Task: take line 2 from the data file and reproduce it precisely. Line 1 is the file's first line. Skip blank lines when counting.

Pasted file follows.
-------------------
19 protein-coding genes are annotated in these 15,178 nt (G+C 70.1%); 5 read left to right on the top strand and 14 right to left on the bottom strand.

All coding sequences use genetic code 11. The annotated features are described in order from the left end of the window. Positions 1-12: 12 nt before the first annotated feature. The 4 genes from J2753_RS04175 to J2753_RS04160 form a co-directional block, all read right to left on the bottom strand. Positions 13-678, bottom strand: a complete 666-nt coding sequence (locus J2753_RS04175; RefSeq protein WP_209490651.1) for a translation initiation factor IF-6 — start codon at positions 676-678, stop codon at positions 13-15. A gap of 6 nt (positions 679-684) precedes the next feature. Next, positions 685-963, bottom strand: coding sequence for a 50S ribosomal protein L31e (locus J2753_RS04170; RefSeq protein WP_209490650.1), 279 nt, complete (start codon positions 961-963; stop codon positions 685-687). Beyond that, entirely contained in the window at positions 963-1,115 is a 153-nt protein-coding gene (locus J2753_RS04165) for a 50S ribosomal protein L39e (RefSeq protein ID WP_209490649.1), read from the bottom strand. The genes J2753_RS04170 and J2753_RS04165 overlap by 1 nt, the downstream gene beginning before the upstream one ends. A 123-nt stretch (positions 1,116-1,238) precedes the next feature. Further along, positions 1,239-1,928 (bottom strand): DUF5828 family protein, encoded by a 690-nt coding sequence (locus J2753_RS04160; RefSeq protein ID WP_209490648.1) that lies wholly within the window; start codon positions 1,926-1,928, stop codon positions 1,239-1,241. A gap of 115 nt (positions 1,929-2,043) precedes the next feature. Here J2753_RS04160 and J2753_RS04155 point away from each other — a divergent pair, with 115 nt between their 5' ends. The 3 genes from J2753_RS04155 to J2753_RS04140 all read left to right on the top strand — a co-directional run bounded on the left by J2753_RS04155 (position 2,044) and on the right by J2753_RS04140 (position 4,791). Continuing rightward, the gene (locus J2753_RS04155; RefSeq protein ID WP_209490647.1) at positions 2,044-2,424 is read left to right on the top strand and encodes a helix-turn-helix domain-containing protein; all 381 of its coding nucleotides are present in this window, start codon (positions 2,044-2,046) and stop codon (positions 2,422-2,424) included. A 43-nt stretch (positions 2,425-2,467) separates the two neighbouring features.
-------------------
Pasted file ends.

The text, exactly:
All coding sequences use genetic code 11. The annotated features are described in order from the left end of the window. Positions 1-12: 12 nt before the first annotated feature. The 4 genes from J2753_RS04175 to J2753_RS04160 form a co-directional block, all read right to left on the bottom strand. Positions 13-678, bottom strand: a complete 666-nt coding sequence (locus J2753_RS04175; RefSeq protein WP_209490651.1) for a translation initiation factor IF-6 — start codon at positions 676-678, stop codon at positions 13-15. A gap of 6 nt (positions 679-684) precedes the next feature. Next, positions 685-963, bottom strand: coding sequence for a 50S ribosomal protein L31e (locus J2753_RS04170; RefSeq protein WP_209490650.1), 279 nt, complete (start codon positions 961-963; stop codon positions 685-687). Beyond that, entirely contained in the window at positions 963-1,115 is a 153-nt protein-coding gene (locus J2753_RS04165) for a 50S ribosomal protein L39e (RefSeq protein ID WP_209490649.1), read from the bottom strand. The genes J2753_RS04170 and J2753_RS04165 overlap by 1 nt, the downstream gene beginning before the upstream one ends. A 123-nt stretch (positions 1,116-1,238) precedes the next feature. Further along, positions 1,239-1,928 (bottom strand): DUF5828 family protein, encoded by a 690-nt coding sequence (locus J2753_RS04160; RefSeq protein ID WP_209490648.1) that lies wholly within the window; start codon positions 1,926-1,928, stop codon positions 1,239-1,241. A gap of 115 nt (positions 1,929-2,043) precedes the next feature. Here J2753_RS04160 and J2753_RS04155 point away from each other — a divergent pair, with 115 nt between their 5' ends. The 3 genes from J2753_RS04155 to J2753_RS04140 all read left to right on the top strand — a co-directional run bounded on the left by J2753_RS04155 (position 2,044) and on the right by J2753_RS04140 (position 4,791). Continuing rightward, the gene (locus J2753_RS04155; RefSeq protein ID WP_209490647.1) at positions 2,044-2,424 is read left to right on the top strand and encodes a helix-turn-helix domain-containing protein; all 381 of its coding nucleotides are present in this window, start codon (positions 2,044-2,046) and stop codon (positions 2,422-2,424) included. A 43-nt stretch (positions 2,425-2,467) separates the two neighbouring features.